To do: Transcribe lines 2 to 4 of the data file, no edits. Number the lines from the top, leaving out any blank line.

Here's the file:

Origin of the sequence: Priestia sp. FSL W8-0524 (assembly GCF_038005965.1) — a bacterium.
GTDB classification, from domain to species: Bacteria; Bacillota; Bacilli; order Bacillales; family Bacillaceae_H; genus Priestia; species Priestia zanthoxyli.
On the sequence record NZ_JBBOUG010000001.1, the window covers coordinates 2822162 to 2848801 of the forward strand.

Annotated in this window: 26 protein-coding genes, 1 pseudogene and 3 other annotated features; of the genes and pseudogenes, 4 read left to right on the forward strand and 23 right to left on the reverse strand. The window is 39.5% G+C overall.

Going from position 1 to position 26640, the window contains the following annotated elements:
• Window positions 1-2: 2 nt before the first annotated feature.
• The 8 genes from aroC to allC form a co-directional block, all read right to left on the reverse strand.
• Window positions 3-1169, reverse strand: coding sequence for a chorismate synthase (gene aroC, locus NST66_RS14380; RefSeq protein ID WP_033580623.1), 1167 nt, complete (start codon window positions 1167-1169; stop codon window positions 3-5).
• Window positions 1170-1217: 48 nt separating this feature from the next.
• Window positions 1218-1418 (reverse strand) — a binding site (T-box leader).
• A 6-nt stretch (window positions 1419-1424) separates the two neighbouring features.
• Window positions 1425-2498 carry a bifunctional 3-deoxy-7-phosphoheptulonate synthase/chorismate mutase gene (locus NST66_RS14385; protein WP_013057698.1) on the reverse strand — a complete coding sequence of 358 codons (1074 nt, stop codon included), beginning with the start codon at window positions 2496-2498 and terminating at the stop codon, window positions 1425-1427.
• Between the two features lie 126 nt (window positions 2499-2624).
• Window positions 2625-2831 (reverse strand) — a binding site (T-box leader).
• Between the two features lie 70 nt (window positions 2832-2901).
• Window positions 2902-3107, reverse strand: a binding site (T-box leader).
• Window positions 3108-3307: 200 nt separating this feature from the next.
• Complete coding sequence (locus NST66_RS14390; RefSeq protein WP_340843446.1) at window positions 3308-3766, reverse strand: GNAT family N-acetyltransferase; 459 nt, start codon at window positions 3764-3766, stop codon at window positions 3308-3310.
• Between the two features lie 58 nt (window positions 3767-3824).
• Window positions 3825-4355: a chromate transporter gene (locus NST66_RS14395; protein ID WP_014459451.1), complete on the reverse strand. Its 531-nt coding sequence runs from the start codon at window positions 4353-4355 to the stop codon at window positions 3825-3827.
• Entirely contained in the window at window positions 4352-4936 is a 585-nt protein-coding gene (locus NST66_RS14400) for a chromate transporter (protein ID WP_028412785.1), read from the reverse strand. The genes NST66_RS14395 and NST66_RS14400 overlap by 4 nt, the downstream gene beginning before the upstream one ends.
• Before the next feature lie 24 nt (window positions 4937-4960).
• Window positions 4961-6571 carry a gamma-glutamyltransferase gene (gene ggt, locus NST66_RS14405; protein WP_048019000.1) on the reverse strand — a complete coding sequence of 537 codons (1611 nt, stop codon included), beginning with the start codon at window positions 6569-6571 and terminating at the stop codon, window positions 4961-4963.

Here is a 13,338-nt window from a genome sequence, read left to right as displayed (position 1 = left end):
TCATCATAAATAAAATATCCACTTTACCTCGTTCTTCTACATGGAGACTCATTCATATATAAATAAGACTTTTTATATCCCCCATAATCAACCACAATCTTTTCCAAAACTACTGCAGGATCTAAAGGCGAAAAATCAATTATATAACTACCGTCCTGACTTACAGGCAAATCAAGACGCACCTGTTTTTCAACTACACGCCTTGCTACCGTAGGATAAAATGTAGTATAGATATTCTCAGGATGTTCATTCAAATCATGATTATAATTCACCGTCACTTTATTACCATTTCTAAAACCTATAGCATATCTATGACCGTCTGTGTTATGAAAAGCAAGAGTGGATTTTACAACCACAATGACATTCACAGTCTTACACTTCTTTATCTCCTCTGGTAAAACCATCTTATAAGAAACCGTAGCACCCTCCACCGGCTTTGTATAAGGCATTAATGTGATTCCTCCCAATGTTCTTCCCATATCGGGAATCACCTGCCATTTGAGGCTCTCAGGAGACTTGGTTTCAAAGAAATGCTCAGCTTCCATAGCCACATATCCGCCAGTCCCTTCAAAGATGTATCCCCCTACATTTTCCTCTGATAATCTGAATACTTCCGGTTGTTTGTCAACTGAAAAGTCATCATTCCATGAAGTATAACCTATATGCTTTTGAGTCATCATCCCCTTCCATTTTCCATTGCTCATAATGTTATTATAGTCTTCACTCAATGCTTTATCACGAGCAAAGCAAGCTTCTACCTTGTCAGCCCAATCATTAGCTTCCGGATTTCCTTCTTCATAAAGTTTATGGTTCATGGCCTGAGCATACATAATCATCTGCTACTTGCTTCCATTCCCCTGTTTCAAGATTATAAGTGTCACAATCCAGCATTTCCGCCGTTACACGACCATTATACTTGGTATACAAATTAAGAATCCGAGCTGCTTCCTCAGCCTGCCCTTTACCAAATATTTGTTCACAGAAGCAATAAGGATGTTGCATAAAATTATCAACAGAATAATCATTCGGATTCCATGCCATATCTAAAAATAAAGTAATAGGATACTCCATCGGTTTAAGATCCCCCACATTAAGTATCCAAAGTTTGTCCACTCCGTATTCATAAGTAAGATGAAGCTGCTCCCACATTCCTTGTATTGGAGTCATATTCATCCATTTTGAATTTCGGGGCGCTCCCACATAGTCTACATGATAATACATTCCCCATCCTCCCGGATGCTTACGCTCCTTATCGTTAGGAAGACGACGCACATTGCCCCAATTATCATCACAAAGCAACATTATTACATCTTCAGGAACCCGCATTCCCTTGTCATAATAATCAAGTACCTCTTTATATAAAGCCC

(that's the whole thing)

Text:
GTDB classification, from domain to species: Bacteria; Bacillota; Bacilli; order Bacillales; family Bacillaceae_H; genus Priestia; species Priestia zanthoxyli.
On the sequence record NZ_JBBOUG010000001.1, the window covers coordinates 2822162 to 2848801 of the forward strand.

Annotated in this window: 26 protein-coding genes, 1 pseudogene and 3 other annotated features; of the genes and pseudogenes, 4 read left to right on the forward strand and 23 right to left on the reverse strand. The window is 39.5% G+C overall.